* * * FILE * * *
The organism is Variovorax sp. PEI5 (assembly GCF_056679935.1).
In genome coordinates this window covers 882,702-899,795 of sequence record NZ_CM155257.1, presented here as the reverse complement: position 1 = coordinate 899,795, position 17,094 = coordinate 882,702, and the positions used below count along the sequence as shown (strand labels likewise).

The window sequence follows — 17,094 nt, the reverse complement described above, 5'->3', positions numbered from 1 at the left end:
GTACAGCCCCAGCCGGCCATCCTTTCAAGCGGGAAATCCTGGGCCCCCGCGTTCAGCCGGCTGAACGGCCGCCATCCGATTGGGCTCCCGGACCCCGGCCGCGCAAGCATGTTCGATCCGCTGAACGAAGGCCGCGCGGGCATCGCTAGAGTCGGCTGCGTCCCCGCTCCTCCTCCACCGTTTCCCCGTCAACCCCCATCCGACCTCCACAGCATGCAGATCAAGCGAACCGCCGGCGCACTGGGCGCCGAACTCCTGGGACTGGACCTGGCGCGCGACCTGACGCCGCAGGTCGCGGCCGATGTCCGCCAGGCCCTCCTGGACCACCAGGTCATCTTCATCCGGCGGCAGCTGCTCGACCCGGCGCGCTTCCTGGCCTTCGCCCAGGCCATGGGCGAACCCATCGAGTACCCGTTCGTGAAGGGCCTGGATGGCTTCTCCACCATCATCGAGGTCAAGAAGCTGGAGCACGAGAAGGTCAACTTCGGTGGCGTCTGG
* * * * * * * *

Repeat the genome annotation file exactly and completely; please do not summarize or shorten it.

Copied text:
The organism is Variovorax sp. PEI5 (assembly GCF_056679935.1).
In genome coordinates this window covers 882,702-899,795 of sequence record NZ_CM155257.1, presented here as the reverse complement: position 1 = coordinate 899,795, position 17,094 = coordinate 882,702, and the positions used below count along the sequence as shown (strand labels likewise).

The window sequence follows — 17,094 nt, the reverse complement described above, 5'->3', positions numbered from 1 at the left end:
GTACAGCCCCAGCCGGCCATCCTTTCAAGCGGGAAATCCTGGGCCCCCGCGTTCAGCCGGCTGAACGGCCGCCATCCGATTGGGCTCCCGGACCCCGGCCGCGCAAGCATGTTCGATCCGCTGAACGAAGGCCGCGCGGGCATCGCTAGAGTCGGCTGCGTCCCCGCTCCTCCTCCACCGTTTCCCCGTCAACCCCCATCCGACCTCCACAGCATGCAGATCAAGCGAACCGCCGGCGCACTGGGCGCCGAACTCCTGGGACTGGACCTGGCGCGCGACCTGACGCCGCAGGTCGCGGCCGATGTCCGCCAGGCCCTCCTGGACCACCAGGTCATCTTCATCCGGCGGCAGCTGCTCGACCCGGCGCGCTTCCTGGCCTTCGCCCAGGCCATGGGCGAACCCATCGAGTACCCGTTCGTGAAGGGCCTGGATGGCTTCTCCACCATCATCGAGGTCAAGAAGCTGGAGCACGAGAAGGTCAACTTCGGTGGCGTCTGG